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Significant water funding sinks

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Thursday, January 01, 2009
SALEM It was an ambitious plan felled by the collapsing economy. But since we’re talking water, contentiousness also played a hand.


The governor in the spring began a serious attempt to wrangle the state’s many water issues and proposed a $100 million effort, called Headwaters to Ocean (H2O), that would address wide-ranging water supply and quality issues and finally create a long-term water management strategy. Oregon is one of only two Western states without a comprehensive water plan.

Over the past several months, an advisory group to Headwaters to Ocean worked over the early proposal. Included were representatives from environmental groups, cities, tribes, agriculture and others with a stake in water.

In early September, “We concluded that there was not enough agreement among stakeholders to build a consensus in time to propose [a water plan] to the January Legislature,” says Mike Carrier, the governor’s natural resources policy director. So the group was asked to focus on asking for legislative support to continue designing an initiative as well as immediate needs for 2009. In November it delivered a proposal for a $55 million lottery-backed bond package that would have provided financing for Umatilla Basin water projects, along with more than $16 million for water agency budget initiatives. Then the economy tanked. When the governor issued his recommended budget in early December, what was left of water-related funding was a trickle: $3.3 million to fund the first phase of the Umatilla Basin project and to support the development of a long-term water initiative.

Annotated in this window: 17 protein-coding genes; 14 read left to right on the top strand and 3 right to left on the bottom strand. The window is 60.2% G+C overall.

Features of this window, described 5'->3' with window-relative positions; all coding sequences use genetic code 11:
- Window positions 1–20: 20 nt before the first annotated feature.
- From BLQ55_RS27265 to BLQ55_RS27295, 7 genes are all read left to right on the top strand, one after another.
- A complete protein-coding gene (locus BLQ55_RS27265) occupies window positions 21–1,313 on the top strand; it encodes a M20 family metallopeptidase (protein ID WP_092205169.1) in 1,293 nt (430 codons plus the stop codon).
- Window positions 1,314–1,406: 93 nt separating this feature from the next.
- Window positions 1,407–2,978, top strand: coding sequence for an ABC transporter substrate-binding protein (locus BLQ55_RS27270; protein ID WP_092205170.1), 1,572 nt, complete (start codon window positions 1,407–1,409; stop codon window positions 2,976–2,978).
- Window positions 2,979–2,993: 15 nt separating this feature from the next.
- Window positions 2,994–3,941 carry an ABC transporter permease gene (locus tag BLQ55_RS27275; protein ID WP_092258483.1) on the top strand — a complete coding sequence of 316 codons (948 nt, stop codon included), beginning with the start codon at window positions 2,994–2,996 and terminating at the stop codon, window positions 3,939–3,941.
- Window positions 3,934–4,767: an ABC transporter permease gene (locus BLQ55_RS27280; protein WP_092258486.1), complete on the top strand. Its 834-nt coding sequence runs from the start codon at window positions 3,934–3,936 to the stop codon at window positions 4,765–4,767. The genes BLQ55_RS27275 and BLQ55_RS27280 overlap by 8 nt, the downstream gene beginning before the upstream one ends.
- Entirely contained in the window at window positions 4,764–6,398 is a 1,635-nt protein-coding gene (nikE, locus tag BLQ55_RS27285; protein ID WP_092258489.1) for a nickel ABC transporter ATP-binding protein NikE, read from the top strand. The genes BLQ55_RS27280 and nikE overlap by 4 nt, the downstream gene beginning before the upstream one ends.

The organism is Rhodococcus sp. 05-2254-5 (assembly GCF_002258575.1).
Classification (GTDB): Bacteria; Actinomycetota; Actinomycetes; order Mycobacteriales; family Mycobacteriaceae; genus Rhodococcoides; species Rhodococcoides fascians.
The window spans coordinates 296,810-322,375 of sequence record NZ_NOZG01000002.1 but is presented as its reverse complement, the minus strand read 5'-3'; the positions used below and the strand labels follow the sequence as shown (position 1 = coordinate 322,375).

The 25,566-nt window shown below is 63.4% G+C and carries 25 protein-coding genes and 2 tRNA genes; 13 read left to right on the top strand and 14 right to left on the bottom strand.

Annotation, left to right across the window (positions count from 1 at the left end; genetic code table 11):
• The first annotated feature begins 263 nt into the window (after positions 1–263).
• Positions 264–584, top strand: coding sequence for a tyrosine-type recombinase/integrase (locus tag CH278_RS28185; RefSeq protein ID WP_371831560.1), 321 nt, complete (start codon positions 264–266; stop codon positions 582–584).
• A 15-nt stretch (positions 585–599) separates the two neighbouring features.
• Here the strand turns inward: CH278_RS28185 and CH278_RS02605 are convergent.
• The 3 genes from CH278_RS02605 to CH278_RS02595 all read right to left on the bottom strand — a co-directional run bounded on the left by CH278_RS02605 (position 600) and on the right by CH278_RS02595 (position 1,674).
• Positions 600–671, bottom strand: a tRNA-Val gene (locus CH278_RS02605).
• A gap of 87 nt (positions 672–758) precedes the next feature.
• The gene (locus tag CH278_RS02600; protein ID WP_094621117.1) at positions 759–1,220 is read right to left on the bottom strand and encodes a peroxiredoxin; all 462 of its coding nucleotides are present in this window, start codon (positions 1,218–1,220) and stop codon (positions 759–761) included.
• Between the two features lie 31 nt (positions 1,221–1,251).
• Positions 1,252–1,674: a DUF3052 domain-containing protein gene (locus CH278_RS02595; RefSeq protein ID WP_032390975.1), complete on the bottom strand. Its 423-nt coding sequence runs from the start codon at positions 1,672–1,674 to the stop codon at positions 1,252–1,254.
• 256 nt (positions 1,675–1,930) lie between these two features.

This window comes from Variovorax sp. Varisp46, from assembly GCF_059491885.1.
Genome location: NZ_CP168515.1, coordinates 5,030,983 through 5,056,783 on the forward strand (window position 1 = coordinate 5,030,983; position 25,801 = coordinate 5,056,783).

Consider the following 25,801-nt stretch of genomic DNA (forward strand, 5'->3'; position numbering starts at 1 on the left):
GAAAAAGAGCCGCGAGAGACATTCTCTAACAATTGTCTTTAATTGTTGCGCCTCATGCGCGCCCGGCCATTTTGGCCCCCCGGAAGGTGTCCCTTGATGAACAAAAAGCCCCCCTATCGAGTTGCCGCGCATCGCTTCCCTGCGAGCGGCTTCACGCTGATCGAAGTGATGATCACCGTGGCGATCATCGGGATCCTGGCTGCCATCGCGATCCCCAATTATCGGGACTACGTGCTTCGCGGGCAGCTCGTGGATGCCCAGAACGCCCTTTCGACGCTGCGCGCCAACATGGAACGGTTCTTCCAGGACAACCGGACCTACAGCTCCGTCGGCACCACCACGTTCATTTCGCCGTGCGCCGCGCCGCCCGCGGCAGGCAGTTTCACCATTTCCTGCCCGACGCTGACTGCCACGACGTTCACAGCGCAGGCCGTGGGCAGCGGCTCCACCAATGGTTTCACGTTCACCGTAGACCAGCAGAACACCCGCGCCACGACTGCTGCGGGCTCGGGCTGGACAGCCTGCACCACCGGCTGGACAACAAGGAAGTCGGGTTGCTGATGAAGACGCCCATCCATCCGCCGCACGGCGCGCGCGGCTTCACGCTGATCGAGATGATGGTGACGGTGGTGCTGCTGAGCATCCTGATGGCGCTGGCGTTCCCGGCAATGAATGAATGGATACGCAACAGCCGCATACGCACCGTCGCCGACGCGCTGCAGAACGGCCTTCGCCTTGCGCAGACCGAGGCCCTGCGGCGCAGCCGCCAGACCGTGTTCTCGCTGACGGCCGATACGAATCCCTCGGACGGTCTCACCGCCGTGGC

“What we hoped to do last spring when we rolled out H2O was to ask the Legislature to fund this initiative,” says Carrier. “Now we are asking for the funds to complete the planning for this initiative. Then we will come back in a 2010 special session or the 2011 Legislature with a strategy.”

The governor’s budget includes $2.5 million, to be funded by lottery-backed bonds, for a recharge project in the Umatilla Basin. The basin has suffered sharp groundwater declines and this project would divert winter-month water from the Columbia River into the aquifer for irrigation in the basin. Eastern Oregon was the region that spawned the controversial “Oasis Bill” that was defeated in the last session, which sought to pull more water from the Columbia year round. The  budget also includes about $492,000 for the Water Resources Department and DEQ to help get the water strategy done.

“Given how serious this financial situation is, we’re fortunate to put $3.3 million toward water issues,” says Carrier. “The number could have easily been zero.”

ROBIN DOUSSARD


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